Can I Avoid Probate?

If you don’t have a will and an estate plan, probate is an after-you’ve-gone legal struggle. It could last months, if not years, in a battle over what you intended your family (or friends) to have: your estate!
Can I Avoid Probate?

If you have life insurance, lifetime survivor benefits, a home or other investments, who gets them and when depends on what you have done or should do: have an estate plan. This is how you legally protect your family and friends to be sure that they receive what you want after you die, says the article “How (and why) to avoid probate: A slap at your family!” from Federal News Network.

A common goal is to simplify your estate plan to make administering it as easy as possible for your loved ones. This usually involves structuring an estate plan to avoid probate, which can be time-consuming and, depending on where you live, add a considerable cost to settle your estate.

There are a number of ways to accomplish this through an estate plan, including jointly owned property, beneficiary designations and the use of trusts.

Many individuals hold property in joint names, also known as “tenant by the entirety” with a spouse. When one spouse dies, the other becomes the owner without probate. It should be noted that this supersedes the terms of a will or a trust.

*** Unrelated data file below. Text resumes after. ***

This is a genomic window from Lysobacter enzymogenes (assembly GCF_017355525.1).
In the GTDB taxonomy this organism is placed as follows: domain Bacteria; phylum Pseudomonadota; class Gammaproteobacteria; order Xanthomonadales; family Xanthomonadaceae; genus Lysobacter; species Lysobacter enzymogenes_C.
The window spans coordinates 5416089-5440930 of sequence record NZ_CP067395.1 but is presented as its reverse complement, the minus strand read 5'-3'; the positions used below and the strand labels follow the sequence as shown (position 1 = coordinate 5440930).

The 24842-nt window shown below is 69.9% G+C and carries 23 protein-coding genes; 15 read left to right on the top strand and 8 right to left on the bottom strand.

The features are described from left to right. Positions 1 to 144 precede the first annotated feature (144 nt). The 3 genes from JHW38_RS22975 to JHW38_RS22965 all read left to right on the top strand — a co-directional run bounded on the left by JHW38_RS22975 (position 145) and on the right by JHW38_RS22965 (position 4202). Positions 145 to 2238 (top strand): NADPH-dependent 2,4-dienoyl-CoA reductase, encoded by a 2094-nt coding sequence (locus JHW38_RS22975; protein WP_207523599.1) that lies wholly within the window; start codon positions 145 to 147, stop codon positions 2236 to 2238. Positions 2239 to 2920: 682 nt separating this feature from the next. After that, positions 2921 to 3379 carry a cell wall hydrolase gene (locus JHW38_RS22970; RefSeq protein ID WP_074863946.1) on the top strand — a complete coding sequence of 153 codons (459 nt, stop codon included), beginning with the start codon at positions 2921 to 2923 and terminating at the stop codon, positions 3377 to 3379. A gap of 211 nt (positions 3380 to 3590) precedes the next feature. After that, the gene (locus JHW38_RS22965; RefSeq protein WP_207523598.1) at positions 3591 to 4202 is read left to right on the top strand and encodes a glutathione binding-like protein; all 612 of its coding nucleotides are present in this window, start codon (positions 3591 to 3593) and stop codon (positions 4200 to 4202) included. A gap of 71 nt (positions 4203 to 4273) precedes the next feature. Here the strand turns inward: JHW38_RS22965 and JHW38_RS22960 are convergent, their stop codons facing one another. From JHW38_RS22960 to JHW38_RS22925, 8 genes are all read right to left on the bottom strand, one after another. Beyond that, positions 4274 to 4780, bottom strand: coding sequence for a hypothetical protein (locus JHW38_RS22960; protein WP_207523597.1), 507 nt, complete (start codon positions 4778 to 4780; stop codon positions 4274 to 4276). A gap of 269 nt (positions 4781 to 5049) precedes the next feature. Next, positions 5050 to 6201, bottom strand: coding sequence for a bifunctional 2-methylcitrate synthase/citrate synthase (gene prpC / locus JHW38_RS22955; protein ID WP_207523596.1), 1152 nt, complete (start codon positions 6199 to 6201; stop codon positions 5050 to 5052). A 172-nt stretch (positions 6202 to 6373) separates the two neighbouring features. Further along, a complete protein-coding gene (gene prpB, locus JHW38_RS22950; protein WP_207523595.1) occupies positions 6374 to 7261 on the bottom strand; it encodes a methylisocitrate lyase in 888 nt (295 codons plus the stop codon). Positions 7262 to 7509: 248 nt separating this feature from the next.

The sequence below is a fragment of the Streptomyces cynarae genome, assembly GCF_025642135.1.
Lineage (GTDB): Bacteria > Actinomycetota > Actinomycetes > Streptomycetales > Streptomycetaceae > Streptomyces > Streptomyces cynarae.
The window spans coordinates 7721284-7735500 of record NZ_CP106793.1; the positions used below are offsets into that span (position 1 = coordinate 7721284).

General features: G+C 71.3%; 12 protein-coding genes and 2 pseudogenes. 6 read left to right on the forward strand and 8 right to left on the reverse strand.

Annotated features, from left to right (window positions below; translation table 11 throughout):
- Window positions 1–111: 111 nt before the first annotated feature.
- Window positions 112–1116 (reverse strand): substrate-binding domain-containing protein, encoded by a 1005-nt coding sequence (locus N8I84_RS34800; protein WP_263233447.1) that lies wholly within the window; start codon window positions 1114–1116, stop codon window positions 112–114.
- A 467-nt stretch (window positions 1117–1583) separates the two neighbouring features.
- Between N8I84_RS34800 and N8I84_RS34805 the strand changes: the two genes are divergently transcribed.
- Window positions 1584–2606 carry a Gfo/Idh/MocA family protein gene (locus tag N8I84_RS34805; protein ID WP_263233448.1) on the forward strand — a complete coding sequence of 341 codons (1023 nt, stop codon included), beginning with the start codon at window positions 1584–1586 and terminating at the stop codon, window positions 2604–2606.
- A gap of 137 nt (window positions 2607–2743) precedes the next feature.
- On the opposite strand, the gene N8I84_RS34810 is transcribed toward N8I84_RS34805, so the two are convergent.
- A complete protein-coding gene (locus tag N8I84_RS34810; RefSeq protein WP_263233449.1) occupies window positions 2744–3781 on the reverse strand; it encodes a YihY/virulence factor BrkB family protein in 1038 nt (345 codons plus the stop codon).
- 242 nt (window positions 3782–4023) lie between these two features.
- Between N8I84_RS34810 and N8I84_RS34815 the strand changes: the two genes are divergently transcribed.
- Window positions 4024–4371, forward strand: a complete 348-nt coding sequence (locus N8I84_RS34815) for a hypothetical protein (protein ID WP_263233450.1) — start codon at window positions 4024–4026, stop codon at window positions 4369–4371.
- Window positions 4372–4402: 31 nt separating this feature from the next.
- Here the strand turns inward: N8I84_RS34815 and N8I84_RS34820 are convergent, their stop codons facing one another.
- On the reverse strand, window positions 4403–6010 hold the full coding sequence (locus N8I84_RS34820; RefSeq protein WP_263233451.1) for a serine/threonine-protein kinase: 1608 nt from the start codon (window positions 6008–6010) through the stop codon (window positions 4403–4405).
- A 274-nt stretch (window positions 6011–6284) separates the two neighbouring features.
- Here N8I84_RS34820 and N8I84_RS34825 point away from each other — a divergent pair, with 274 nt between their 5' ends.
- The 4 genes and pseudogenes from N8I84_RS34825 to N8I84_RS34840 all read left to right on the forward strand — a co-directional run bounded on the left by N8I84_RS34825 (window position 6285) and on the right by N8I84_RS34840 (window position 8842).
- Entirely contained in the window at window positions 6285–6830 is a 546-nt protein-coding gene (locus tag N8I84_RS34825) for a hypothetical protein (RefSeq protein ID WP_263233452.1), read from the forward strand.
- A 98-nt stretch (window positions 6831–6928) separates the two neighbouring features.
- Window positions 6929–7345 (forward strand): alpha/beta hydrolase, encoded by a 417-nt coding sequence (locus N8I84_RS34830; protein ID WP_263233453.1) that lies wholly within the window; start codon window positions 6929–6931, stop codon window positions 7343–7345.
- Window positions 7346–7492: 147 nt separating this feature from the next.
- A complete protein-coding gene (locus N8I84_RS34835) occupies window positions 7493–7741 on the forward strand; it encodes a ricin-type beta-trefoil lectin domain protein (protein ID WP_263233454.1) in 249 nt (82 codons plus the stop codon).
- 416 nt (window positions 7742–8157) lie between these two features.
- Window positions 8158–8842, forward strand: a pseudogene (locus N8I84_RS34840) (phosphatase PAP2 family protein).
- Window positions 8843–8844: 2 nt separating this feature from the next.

Another type of joint ownership is “tenancy in common,” However, property held as tenants in common does not avoid probate. The distribution of property titled this way is governed by the will. If there is no will, the state’s estate laws will govern who receives the property on death of one of the owners.

Beware: property owned jointly is subject to any litigation or creditor issues of a joint owner. It can be risky.

Beneficiary designations are a seamless way to transfer property. This can take the form of a POD (payable on death) or TOD (transfer on death) account. Pensions, insurance policies and certain types of retirement accounts provide owners with the opportunity to name a beneficiary. Upon the death of the owner, the assets pass directly to the beneficiary. The asset is not subject to probate and the designations supersede the terms of a will or trust.

Review beneficiary designations every time you review your estate plan. If you opened a 401(k) account at your first job and have not reviewed the beneficiary designation in many years, you may be unwittingly giving someone you have not seen for years a nice surprise upon your passing.

If you own assets other than joint property or assets without beneficiary designation, an estate planning attorney can structure your estate plan to include trusts. A trust is a legal entity owning any property transferred into it. A trust can avoid probate and provide a great deal of control by the grantor as to what they want to happen to the property.

Reference: Federal News Network (March 30, 2022) “How (and why) to avoid probate: A slap at your family!”

 

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